That band played several dances in some of the local high schools, and a couple of Baltimore Harbor Cruise dances on the SS Port Welcome. When we graduated from high school, we all went our separate directions, and the band broke up.
I went into the Navy shortly after that, and spent four years as a Navy musician. It was while I was in the Navy, at the Navy School of Music in fact, that I had my first rude awakening. It seemed to me that nearly everyone there was a better musician than I, and played circles around me. That was truly humbling. I had gone into the Navy thinking I was pretty good, but by the time I got out of the School of Music, I knew I was only slightly better than mediocre on flute, and nowhere near that good on tenor sax. Three years with the Band of The Commander In Chief, Atlantic Fleet did very little to improve my sax playing, but I got pretty good on flute, and darned good on piccolo. I like to add humorously, that getting to be good on piccolo was despite my best intentions. After three years of stomping down the street, and performing on demand, often twice a day, and frequently seven days a week, I was “burned out”. Upon release from active duty, I packed up my instruments and didn’t touch them for six months.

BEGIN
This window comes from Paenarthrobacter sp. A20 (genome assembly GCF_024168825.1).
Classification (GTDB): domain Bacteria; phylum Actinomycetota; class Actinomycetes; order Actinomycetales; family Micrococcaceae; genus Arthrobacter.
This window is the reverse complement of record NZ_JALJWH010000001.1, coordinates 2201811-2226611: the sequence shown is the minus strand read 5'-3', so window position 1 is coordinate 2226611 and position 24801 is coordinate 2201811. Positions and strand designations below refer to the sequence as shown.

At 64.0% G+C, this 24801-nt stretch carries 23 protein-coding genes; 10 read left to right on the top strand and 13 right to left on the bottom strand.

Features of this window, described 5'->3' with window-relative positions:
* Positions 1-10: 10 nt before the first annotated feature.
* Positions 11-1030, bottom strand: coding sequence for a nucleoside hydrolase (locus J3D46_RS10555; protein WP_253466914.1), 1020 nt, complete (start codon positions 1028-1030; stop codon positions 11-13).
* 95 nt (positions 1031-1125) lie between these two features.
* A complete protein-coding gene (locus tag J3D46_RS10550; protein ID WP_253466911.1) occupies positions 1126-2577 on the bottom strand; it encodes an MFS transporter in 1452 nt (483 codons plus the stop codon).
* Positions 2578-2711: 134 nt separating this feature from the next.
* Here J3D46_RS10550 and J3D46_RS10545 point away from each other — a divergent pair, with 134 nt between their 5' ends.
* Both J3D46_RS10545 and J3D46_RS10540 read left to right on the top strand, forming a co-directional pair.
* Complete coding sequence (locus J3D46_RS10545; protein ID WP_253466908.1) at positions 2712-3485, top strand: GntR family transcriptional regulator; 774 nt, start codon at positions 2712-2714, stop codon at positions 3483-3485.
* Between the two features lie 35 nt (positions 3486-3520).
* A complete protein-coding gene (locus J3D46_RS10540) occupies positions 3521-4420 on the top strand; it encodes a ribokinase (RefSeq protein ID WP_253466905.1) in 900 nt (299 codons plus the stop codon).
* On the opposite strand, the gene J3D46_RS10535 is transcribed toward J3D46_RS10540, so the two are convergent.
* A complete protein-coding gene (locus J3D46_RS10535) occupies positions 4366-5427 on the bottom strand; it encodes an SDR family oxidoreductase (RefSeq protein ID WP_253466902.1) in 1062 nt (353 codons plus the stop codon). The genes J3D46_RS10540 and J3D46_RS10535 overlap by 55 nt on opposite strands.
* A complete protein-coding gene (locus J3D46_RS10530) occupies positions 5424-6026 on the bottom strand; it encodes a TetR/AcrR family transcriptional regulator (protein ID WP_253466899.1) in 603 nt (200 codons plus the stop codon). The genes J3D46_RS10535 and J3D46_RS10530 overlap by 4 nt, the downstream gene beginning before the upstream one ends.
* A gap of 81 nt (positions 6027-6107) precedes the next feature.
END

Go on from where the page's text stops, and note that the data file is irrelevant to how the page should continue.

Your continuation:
But eventually, I got hungry, and took a job playing tenor sax, and a little bit of flute and clarinet for exotic dancers at Club Les Gals, in Baltimore. We played two shows a night and three shows on Saturday. Each show was two hours long. It was there that I learned how to blow all night long, with a sound as big as your back yard, without hurting myself.
Blaze Starr was a part-owner of Club Les Gals, and frequently came by for shows. She also did some dancing there on occasion. Whenever she danced, she bought the band a round of drinks between shows and remembered at least one passage played by each person, and complimented him on it. She didn’t have to do any of those things; she was just nice that way. I saw her about twenty five years later. She had a kiosk in Carrolltowne Mall, and was selling jewelry she had made. Of course, upon seeing her, I immediately knew who she was; she was a famous person. But I was surprised when she remembered me. That lady had class.
Fast forward to the present: I am still playing, often five or six nights a week. I hold the lead tenor sax chair with the Never Too Late Big Band, and the baritone sax chairs with Rich Rice’s Blues in the Night Orchestra, the Essex Powerhouse Band, and the Chesapeake Concert Band. I also am on substitute lists for Blue Moon Orchestra, Baltimore County Senior Swing Band and Toby’s Dinner Theater. During the community theater season, I play in the pit orchestras for Infinity Productions, Liberty Showcase Theater, Glyndon Area Players, Heritage Players, and many other community theater productions in and around Baltimore.
And I blame it all on Dick Daniel. Dick died in July 2011. There isn’t a week that goes by without my thinking of him. If he hadn’t said to me, “You need to learn to double,” my life would have been very different.